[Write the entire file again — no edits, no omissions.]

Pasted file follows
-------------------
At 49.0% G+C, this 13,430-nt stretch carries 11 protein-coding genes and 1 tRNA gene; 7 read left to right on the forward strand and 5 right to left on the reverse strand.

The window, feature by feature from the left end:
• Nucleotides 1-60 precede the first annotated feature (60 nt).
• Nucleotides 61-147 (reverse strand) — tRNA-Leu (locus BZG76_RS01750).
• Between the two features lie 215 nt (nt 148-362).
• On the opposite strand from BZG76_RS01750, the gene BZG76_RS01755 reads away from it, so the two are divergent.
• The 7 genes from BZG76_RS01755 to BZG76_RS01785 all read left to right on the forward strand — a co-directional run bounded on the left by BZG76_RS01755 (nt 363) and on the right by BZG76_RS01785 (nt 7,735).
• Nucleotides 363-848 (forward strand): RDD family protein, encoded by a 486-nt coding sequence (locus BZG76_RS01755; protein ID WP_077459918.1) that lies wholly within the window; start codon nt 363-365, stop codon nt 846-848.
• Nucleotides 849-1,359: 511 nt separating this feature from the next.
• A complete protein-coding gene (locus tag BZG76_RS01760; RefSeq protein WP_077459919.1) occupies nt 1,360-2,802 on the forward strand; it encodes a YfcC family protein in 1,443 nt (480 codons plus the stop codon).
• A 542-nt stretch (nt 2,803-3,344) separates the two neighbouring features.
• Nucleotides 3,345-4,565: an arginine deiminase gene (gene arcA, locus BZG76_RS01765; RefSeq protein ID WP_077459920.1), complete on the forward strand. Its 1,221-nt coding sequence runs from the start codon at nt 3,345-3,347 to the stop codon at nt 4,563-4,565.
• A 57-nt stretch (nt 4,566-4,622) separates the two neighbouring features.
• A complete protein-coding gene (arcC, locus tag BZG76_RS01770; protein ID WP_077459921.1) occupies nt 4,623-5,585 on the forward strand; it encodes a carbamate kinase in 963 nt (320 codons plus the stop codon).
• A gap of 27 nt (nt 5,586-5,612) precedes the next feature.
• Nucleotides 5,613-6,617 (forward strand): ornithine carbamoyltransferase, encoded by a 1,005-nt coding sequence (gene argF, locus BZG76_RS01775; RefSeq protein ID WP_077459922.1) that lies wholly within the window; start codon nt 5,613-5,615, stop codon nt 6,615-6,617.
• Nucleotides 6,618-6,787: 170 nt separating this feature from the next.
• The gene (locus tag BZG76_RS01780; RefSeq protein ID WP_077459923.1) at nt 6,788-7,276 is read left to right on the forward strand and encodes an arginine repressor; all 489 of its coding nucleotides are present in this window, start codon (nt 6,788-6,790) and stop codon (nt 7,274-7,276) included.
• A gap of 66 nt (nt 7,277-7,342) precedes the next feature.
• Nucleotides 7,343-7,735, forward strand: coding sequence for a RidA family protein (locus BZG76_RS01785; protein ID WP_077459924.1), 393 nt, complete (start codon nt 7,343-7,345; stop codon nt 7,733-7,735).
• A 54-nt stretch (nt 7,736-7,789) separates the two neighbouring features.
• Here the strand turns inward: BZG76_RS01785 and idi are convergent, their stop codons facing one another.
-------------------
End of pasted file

At 49.0% G+C, this 13,430-nt stretch carries 11 protein-coding genes and 1 tRNA gene; 7 read left to right on the forward strand and 5 right to left on the reverse strand.

The window, feature by feature from the left end:
• Nucleotides 1-60 precede the first annotated feature (60 nt).
• Nucleotides 61-147 (reverse strand) — tRNA-Leu (locus BZG76_RS01750).
• Between the two features lie 215 nt (nt 148-362).
• On the opposite strand from BZG76_RS01750, the gene BZG76_RS01755 reads away from it, so the two are divergent.
• The 7 genes from BZG76_RS01755 to BZG76_RS01785 all read left to right on the forward strand — a co-directional run bounded on the left by BZG76_RS01755 (nt 363) and on the right by BZG76_RS01785 (nt 7,735).
• Nucleotides 363-848 (forward strand): RDD family protein, encoded by a 486-nt coding sequence (locus BZG76_RS01755; protein ID WP_077459918.1) that lies wholly within the window; start codon nt 363-365, stop codon nt 846-848.
• Nucleotides 849-1,359: 511 nt separating this feature from the next.
• A complete protein-coding gene (locus tag BZG76_RS01760; RefSeq protein WP_077459919.1) occupies nt 1,360-2,802 on the forward strand; it encodes a YfcC family protein in 1,443 nt (480 codons plus the stop codon).
• A 542-nt stretch (nt 2,803-3,344) separates the two neighbouring features.
• Nucleotides 3,345-4,565: an arginine deiminase gene (gene arcA, locus BZG76_RS01765; RefSeq protein ID WP_077459920.1), complete on the forward strand. Its 1,221-nt coding sequence runs from the start codon at nt 3,345-3,347 to the stop codon at nt 4,563-4,565.
• A 57-nt stretch (nt 4,566-4,622) separates the two neighbouring features.
• A complete protein-coding gene (arcC, locus tag BZG76_RS01770; protein ID WP_077459921.1) occupies nt 4,623-5,585 on the forward strand; it encodes a carbamate kinase in 963 nt (320 codons plus the stop codon).
• A gap of 27 nt (nt 5,586-5,612) precedes the next feature.
• Nucleotides 5,613-6,617 (forward strand): ornithine carbamoyltransferase, encoded by a 1,005-nt coding sequence (gene argF, locus BZG76_RS01775; RefSeq protein ID WP_077459922.1) that lies wholly within the window; start codon nt 5,613-5,615, stop codon nt 6,615-6,617.
• Nucleotides 6,618-6,787: 170 nt separating this feature from the next.
• The gene (locus tag BZG76_RS01780; RefSeq protein ID WP_077459923.1) at nt 6,788-7,276 is read left to right on the forward strand and encodes an arginine repressor; all 489 of its coding nucleotides are present in this window, start codon (nt 6,788-6,790) and stop codon (nt 7,274-7,276) included.
• A gap of 66 nt (nt 7,277-7,342) precedes the next feature.
• Nucleotides 7,343-7,735, forward strand: coding sequence for a RidA family protein (locus BZG76_RS01785; protein ID WP_077459924.1), 393 nt, complete (start codon nt 7,343-7,345; stop codon nt 7,733-7,735).
• A 54-nt stretch (nt 7,736-7,789) separates the two neighbouring features.
• Here the strand turns inward: BZG76_RS01785 and idi are convergent, their stop codons facing one another.